Retirement Villages & Granny Flats

As a person ages they may choose to look at alternative accommodation arrangements to living in his/her own home. One option may be to consider a retirement village and another may be a granny flat arrangement.

When a loved one is deciding where they want to live and what sort of care they need, make sure they know the difference between a retirement village and what is called “residential aged care”.

Retirement villages are an independent living option. The person buys the right to live in a retirement village under various types of contracts but the government does not help with any of the costs.

This is different to aged care where the person receives full care and the fees are regulated by government, with the government paying some of these fees.

What is a retirement village?

A retirement village is effectively a community of older people who are living independently (or with limited services). The type of accommodation may vary and could be a unit, a villa or a house. In most cases the person does not own their residence. Usually they will enter into a lease/loan type arrangement.

Many villages only offer self–care units for people who can look after themselves. Some villages also offer serviced units, where residents maybe provided with meals, house–cleaning, laundry and some personal care.

Some complexes include both retirement villages and aged care facilities.


Before moving into a retirement village you & your loved one should review the contracts carefully to understand the legal structure.

There are at least eight different legal structures:

  • Long-term lease
  • Long-term license
  • Strata title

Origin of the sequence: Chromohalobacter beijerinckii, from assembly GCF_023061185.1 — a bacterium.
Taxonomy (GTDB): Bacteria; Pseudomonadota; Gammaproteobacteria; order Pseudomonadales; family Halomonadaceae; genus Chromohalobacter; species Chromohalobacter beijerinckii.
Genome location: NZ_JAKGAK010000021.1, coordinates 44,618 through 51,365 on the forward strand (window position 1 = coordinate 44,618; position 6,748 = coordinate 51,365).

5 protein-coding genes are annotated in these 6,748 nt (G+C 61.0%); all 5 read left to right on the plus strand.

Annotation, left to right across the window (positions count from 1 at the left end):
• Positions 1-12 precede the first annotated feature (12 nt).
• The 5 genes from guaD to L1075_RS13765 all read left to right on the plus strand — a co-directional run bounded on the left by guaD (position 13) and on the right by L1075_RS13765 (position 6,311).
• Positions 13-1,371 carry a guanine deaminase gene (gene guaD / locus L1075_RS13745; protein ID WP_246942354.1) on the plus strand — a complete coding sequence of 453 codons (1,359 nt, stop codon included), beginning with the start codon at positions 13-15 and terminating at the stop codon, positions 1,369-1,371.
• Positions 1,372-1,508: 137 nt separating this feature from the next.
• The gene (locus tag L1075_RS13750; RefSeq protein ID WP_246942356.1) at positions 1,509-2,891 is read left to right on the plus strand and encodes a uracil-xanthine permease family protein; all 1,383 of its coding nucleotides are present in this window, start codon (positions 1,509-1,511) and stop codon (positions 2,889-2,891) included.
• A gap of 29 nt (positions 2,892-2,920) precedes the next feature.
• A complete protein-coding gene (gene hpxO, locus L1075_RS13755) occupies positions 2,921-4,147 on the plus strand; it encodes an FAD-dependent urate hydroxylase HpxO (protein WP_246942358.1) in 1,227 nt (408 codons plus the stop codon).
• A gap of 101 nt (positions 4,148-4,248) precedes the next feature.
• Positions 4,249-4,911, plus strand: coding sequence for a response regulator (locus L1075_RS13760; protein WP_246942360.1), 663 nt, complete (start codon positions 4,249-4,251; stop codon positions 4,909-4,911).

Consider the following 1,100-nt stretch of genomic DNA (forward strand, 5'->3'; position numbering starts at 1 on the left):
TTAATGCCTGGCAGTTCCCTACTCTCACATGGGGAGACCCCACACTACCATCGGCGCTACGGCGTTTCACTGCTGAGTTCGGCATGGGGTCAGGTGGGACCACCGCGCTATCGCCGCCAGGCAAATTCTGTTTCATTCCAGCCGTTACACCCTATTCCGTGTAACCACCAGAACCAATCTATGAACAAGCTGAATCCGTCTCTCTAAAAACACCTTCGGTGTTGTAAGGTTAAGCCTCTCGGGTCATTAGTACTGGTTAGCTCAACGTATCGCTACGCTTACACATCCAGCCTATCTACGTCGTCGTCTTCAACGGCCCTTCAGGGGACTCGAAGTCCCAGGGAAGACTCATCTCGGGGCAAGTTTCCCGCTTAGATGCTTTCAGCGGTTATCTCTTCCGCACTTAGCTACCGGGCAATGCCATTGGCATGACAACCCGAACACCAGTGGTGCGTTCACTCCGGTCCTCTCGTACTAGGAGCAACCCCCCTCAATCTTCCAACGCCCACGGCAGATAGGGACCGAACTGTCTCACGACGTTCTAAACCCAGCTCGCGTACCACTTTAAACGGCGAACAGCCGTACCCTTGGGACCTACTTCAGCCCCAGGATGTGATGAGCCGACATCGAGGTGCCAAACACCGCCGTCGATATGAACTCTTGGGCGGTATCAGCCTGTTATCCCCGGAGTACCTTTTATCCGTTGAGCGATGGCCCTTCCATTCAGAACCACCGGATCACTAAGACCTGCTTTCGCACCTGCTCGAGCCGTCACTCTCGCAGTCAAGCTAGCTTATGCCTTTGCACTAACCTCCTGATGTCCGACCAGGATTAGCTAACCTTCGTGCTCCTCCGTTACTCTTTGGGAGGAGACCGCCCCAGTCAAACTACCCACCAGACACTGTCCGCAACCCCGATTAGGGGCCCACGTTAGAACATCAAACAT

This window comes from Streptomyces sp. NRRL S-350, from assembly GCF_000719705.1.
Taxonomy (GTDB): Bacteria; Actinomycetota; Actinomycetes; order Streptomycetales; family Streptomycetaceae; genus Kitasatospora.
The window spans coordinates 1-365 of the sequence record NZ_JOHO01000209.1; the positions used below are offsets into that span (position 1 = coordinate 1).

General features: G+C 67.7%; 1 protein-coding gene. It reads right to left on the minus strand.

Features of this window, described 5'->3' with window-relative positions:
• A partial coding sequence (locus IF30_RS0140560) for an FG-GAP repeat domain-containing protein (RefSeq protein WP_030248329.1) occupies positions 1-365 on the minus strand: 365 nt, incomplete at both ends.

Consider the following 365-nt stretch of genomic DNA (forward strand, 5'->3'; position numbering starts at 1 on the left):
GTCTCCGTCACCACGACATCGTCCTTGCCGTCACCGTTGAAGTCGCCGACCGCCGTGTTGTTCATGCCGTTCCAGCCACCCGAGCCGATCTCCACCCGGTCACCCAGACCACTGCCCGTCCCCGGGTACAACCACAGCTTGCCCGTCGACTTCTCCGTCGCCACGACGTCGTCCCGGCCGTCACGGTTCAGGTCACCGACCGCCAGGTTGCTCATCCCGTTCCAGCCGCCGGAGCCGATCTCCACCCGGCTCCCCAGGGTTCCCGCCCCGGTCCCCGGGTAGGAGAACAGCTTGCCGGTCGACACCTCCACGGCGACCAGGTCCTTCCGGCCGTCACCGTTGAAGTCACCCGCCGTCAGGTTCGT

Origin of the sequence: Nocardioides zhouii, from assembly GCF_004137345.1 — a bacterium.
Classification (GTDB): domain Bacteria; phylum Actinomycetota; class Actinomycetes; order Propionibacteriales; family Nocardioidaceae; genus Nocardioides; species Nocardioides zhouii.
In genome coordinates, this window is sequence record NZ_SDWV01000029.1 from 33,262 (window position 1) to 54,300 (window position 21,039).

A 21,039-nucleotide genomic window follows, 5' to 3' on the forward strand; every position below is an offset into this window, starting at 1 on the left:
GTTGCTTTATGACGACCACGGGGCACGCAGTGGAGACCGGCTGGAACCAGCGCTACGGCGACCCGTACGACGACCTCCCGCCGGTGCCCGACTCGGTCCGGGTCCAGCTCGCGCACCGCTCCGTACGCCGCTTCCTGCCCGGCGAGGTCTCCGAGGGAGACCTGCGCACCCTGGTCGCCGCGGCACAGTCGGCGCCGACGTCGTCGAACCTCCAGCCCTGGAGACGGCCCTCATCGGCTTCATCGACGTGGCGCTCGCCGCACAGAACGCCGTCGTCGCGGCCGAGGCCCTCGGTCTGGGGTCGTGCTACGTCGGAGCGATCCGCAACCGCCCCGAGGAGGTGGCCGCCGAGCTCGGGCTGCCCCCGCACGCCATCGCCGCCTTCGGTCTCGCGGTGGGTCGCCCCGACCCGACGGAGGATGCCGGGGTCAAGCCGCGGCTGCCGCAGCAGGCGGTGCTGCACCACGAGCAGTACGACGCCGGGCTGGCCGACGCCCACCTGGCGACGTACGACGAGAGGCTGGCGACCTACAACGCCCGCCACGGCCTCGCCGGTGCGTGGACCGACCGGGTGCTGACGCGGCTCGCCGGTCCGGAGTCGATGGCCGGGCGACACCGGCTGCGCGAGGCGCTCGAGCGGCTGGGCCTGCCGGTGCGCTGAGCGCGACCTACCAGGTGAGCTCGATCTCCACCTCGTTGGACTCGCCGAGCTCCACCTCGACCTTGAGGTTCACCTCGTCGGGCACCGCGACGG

• Community title
  • Unit trust
  • Manufactured home
  • Conventional lease

Each option may raise different issues for stamp duty, GST, service charges and fees, security of tenure, termination, vacating the premises, capital gain or loss and credit risk.

What is a granny flat arrangement?

Generally a granny flat is considered to be a self-contained unit attached to a private home but social security uses the term ‘granny flat right’ to assess living situations where money or assets have been transferred in exchange for a right to a lifetime accommodation.

If you’re confused about the best option for your loved one, get in contact. We have qualified aged care advisers who can assess living situations and determine which options are best suited to your personal situation and living requirements.

The information contained in this publication is based on the understanding Aged Care Steps Pty Ltd has of the relevant Australian legislation as at the date shown in this publication. The information contained in this publication is of a general nature only and is intended for use by financial advisers and other licensed professionals only. It must not be handed to clients for their keeping nor can any copies of sections of this publication be given to clients. Aged Care Steps operates under AFSL 486723 and is a registered tax (financial) adviser under the Tax Agent Services Act 2009. We recommend that your client be referred to their registered tax agent or legal adviser prior to implementing any recommendations mentioned in this publication.

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